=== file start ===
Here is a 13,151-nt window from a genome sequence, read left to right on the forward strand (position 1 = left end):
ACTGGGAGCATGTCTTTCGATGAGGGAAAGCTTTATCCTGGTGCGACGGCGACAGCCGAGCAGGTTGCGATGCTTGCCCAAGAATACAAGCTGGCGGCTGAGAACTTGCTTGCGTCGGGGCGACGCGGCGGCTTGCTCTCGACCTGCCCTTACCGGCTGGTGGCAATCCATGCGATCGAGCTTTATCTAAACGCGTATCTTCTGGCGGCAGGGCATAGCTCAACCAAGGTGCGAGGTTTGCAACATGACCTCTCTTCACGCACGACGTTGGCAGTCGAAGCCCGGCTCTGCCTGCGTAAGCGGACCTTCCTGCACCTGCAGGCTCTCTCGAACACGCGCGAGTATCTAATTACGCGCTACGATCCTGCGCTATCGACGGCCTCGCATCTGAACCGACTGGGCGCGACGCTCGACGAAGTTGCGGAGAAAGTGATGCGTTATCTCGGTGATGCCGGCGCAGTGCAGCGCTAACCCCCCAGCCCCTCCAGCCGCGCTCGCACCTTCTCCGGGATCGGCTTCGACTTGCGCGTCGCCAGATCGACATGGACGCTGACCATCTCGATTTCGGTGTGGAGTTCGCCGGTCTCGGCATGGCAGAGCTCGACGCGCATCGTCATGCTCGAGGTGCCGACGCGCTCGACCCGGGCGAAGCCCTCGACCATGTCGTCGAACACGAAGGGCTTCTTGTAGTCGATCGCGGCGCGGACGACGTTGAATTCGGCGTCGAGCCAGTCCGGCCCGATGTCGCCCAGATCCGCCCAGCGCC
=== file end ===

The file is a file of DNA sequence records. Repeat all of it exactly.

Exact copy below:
Here is a 13,151-nt window from a genome sequence, read left to right on the forward strand (position 1 = left end):
ACTGGGAGCATGTCTTTCGATGAGGGAAAGCTTTATCCTGGTGCGACGGCGACAGCCGAGCAGGTTGCGATGCTTGCCCAAGAATACAAGCTGGCGGCTGAGAACTTGCTTGCGTCGGGGCGACGCGGCGGCTTGCTCTCGACCTGCCCTTACCGGCTGGTGGCAATCCATGCGATCGAGCTTTATCTAAACGCGTATCTTCTGGCGGCAGGGCATAGCTCAACCAAGGTGCGAGGTTTGCAACATGACCTCTCTTCACGCACGACGTTGGCAGTCGAAGCCCGGCTCTGCCTGCGTAAGCGGACCTTCCTGCACCTGCAGGCTCTCTCGAACACGCGCGAGTATCTAATTACGCGCTACGATCCTGCGCTATCGACGGCCTCGCATCTGAACCGACTGGGCGCGACGCTCGACGAAGTTGCGGAGAAAGTGATGCGTTATCTCGGTGATGCCGGCGCAGTGCAGCGCTAACCCCCCAGCCCCTCCAGCCGCGCTCGCACCTTCTCCGGGATCGGCTTCGACTTGCGCGTCGCCAGATCGACATGGACGCTGACCATCTCGATTTCGGTGTGGAGTTCGCCGGTCTCGGCATGGCAGAGCTCGACGCGCATCGTCATGCTCGAGGTGCCGACGCGCTCGACCCGGGCGAAGCCCTCGACCATGTCGTCGAACACGAAGGGCTTCTTGTAGTCGATCGCGGCGCGGACGACGTTGAATTCGGCGTCGAGCCAGTCCGGCCCGATGTCGCCCAGATCCGCCCAGCGCC